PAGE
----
Setting the correct sample rate to allow your hardware to work at its optimal performance with your audio projects is a crucial step towards achieving a stable system. In the Microsoft Windows operating environment, there are several places along the way that can have an effect on both the quality and reliability of your audio output. Below you will find information on key areas to check and be aware of.
Hardware “Clock Source”
All AudioScience audio cards have a control that sets the card’s native Sample Rate. It’s important that you choose the best rate to match your intended use as all other settings in your system will either need to match this setting or force the signal to be converted to/from this rate at some point in its path. You can find this option in ASIControl. Click the “ClockSourceIn” control and set the “Local Rate” and “Clock Source” options to match your needs. For AES/EBU inputs, you can set the source to get its clock from an external AES/EBU input or use the Local clock.
Windows device sample rate
When you install an AudioScience card in Windows, your system will create Playback and Recording devices equal to the number of “Players” and “Recorders” you see in ASIControl. These are the “WDM” devices that are routed to and from the physical inputs and outputs on your particular hardware. ”Player 1” will show up as the first ASI device in the Windows “Sound” applet on the Playback tab. You should see 1 Windows device for each “Player” and “Recorder” enabled on the card (the number is based on the card’s current operating “Mode” and can vary). Below you will see a card in “4-Play” mode with 4 Players and the 4 associated Playback devices in the Windows Sound applet.
Windows creates these devices for you to use with your various software and sound applications. One crucial step that many people miss when setting up their system is that these devices also have their own options for sample rate, number of channels and bit depth. You can reach these options by right clicking a device and choosing “Properties” from the list. Then click the “Advanced” tab to see the Default Format Windows uses for each device. Expand the drop down list for the options available like below:
Generally speaking, these should be set to match whatever you set the card to in ASIControl by default. But there are many ways in which these can be changed so sometimes you may notice these are set to a different rate than you intend to use. Best practice is to make sure that ALL of the devices are set to use the same rate that the card is set to (each device, both record and play has this tab and these options available) otherwise at some point in the audio chain, something will be converting this signal and that is usually where errors start to creep in (drop-outs, “glitches” or just poor audio quality).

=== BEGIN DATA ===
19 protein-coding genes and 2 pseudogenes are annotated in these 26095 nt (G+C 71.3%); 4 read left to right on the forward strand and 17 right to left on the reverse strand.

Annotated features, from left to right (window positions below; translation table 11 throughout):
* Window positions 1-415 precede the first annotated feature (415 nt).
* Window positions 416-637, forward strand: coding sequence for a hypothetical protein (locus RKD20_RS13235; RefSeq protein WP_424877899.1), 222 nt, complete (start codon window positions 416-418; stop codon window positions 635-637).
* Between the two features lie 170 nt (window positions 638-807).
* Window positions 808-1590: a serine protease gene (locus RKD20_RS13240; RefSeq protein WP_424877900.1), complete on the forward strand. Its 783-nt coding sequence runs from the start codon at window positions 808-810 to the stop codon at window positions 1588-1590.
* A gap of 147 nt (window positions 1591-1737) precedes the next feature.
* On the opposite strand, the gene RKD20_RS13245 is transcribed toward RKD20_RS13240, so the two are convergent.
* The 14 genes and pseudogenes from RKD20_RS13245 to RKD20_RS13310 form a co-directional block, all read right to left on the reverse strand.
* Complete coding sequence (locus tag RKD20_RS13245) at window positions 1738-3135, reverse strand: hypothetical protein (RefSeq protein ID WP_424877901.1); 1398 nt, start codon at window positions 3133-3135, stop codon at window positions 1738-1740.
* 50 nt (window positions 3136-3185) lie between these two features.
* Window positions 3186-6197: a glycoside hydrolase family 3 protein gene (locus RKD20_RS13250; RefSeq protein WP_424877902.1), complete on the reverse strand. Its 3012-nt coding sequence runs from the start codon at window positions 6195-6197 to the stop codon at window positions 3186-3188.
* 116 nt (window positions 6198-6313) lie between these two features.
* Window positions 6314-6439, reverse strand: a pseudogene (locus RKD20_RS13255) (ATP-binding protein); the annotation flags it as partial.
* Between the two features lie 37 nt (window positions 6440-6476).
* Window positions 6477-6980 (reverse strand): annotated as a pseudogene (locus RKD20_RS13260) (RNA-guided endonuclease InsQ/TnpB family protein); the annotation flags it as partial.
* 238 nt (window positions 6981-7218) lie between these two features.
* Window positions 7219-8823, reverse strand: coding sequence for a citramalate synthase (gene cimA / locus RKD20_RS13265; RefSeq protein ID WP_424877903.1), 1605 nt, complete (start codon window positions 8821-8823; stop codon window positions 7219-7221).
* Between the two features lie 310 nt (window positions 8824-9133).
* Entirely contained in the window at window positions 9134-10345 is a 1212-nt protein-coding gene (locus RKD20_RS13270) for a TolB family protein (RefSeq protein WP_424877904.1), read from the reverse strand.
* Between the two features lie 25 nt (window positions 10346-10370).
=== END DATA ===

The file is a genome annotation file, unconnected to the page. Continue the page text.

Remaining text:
For example, say you have the card set to 48kHz and you are recording a 48kHz file in your audio applications. But for some reason the WDM Windows Recording device you are using is set to 44.1kHz in the Advanced tab. So what happens is the signal comes into the card at 48kHz, gets converted to 44.1kHz by the Windows Record device and then gets converted back to 48kHz by your audio application. Clearly that’s not the most efficient way to achieve a stellar 48kHz recording. While in most cases this should work fine, unless there is some reason you need to do this it’s simply not the best practice to have the file convert back and forth. While this is certainly technically doable in isolated instances, the more you are stressing your system and your hardware (say by using all of its devices at the same time) the more likely you are to cause drop-outs as the system struggles to keep up with all the converting.
Bottom line is whenever possible you should make sure the Windows devices are set to the same Sample Rate as the hardware is set to in ASIControl.
So far we have discussed how to set sample rates at both the hardware level and the virtual device level. But there is one more place we need to pay attention too, your software. Almost all audio software these days will have options for setting the rate at which you wish it to play and record. Ways to set this vary substantially across different software. Often this will show as a “Project Rate” or “System Rate” or simply “Sample Rate”. This is the rate at which the software itself will operate. As in above, if this is set differently than the card and Windows is set, then sample rate conversion (SRC) WILL be happening somewhere in the system (most likely by the software itself).
Not only will most software offer a project rate, you may also be able to play and record at a different rate within the project. Below is an example of Audacity set to a Project Rate of 48kHz but with a 44.1kHz file loaded for playback.
Again, while this will work, keep in mind that SRC is happening somewhere and that COULD introduce issues if your system is stressed in any way.